2.5D and 3D Machining
2.5D machining is when all the machining is in the same plane and that plane coincides with one of the planes of the milling machine. For example, a slot drill cuts the part shown above. The cutter plunges into the billet (move in Z) and then cuts the profile with a series of X and Y moves.
Setting tool paths for 2.5D machining is generally simple and quick and a vast range of parts is made this way. Code listings are relatively short and are pre-processed rapidly by WELmill in preparation for machining.
3D machining is when surfaces are cut which lie on different planes and which may be other than the three major planes of the milling machine, for example, the faces of a pyramid or surface of a hemisphere as shown above. 3D machining requires all three axes of the mill to be able to move simultaneously.
Depending on the profile required, slot drills, bull nose or ball ended cutters are used for 3D finish machining. Slot drills or end mills can be used for roughing.
Manual creation of NC code for 3D machining is not a realistic option. The mathematics involved is formidable and a code listing is likely to have many tens of thousands of lines. Use 3D code generating software.
What WELmill Does
WELmill frees the Emco mill from its limitations and enables it to do 3D machining using data from very long code listings, something impossible with its native controller. It can take WELmill several minutes to pre-process a 3D code listing in preparation for machining. A precise time cannot be given as it depends on the length of the listing and the speed of the PC. Once the code is processed, the machining time will be the same regardless of whether or not the PC has a high specification or is the lowest we recommend.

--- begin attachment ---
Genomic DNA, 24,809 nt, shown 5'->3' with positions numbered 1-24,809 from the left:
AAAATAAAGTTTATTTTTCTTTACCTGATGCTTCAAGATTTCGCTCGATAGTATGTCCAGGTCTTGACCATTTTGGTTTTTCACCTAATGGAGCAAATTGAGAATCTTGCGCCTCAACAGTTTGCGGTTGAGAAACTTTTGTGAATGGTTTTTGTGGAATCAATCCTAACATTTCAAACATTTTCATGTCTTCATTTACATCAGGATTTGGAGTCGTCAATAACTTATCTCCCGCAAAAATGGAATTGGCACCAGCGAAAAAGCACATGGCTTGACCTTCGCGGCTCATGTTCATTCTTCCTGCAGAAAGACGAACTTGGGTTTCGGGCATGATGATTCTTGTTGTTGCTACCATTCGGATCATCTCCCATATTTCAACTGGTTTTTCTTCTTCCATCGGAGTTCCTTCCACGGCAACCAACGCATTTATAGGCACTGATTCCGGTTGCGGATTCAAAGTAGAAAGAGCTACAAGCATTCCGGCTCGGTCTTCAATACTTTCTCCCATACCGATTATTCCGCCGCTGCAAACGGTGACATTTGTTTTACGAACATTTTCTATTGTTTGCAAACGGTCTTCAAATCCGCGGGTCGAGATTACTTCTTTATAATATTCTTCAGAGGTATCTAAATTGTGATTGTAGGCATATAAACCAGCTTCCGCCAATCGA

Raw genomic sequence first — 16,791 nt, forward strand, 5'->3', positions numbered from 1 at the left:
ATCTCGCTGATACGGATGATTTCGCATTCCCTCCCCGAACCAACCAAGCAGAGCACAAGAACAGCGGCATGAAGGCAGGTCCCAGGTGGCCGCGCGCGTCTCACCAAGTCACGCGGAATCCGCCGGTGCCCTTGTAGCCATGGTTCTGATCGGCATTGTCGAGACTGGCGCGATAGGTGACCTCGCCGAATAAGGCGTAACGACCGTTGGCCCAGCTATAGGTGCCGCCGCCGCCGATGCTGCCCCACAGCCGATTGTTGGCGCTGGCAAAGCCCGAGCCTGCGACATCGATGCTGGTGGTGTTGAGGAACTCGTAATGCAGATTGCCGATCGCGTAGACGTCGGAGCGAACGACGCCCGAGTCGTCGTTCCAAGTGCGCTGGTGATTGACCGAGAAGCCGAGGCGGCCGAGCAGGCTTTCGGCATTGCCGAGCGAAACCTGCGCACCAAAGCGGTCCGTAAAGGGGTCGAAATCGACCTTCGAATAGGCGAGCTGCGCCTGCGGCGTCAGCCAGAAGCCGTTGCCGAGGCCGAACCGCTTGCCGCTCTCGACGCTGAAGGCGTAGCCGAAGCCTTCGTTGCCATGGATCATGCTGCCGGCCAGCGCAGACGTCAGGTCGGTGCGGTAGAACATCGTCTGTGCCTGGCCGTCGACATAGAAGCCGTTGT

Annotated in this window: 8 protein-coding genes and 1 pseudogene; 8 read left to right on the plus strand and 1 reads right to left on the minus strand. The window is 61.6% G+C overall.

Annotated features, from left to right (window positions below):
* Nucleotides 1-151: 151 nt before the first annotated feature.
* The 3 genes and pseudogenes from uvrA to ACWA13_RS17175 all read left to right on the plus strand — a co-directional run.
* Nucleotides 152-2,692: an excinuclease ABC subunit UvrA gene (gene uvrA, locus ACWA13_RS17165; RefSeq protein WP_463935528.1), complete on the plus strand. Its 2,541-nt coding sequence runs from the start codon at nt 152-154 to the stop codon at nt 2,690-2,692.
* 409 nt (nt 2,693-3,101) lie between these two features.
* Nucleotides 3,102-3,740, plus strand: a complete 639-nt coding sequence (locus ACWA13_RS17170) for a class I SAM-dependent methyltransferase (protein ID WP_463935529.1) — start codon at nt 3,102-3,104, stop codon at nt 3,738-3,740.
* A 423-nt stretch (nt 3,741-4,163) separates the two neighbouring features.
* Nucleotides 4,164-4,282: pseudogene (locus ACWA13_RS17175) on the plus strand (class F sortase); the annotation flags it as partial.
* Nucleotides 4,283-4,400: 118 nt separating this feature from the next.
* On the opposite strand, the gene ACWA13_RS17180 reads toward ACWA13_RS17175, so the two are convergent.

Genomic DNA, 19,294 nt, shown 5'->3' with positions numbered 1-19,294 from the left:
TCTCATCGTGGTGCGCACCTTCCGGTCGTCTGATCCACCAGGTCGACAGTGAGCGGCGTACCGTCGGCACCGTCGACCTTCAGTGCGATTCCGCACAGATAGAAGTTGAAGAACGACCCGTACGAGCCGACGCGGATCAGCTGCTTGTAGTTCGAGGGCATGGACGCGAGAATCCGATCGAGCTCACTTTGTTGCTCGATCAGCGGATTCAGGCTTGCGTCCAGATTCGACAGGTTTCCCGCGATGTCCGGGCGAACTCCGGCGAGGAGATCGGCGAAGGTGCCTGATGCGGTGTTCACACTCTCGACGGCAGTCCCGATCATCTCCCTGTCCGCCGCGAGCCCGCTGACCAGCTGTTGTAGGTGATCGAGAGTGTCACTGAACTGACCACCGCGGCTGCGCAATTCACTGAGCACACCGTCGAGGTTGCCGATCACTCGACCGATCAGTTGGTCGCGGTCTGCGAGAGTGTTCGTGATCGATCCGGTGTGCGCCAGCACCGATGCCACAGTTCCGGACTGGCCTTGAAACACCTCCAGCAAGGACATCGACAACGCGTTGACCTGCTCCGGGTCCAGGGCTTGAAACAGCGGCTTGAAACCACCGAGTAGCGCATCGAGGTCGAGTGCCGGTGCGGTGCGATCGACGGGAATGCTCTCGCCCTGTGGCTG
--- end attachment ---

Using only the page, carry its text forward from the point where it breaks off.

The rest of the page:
3D machining can take a very long time even on fast, modern machines and especially if a high quality finish is required. A ball-ended cutter leaves parallel rows of cusps over the cut surfaces. To reduce the height of these cusps, the parallel passes of the tool must be closer together. If the distance between passes is halved, the machining time doubles. The diameter of the ball ended cutter comes into the equation too: the smaller the diameter, the greater the number of tool passes.
If 3D machining is being done with a ball-ended cutter, the cutter will cut into the material on which the billet is standing. This ensures that the profile of the part is completely cut. It is essential that the billet is standing on some suitable thickness (at least equal to the diameter of the cutter) sacrificial material which will not damage to cutter. It is likely that the cutter will need a safe, clear space all round the part. Plan work-holding with great care!
3D Machining Tips
CNC File Specification for WELmill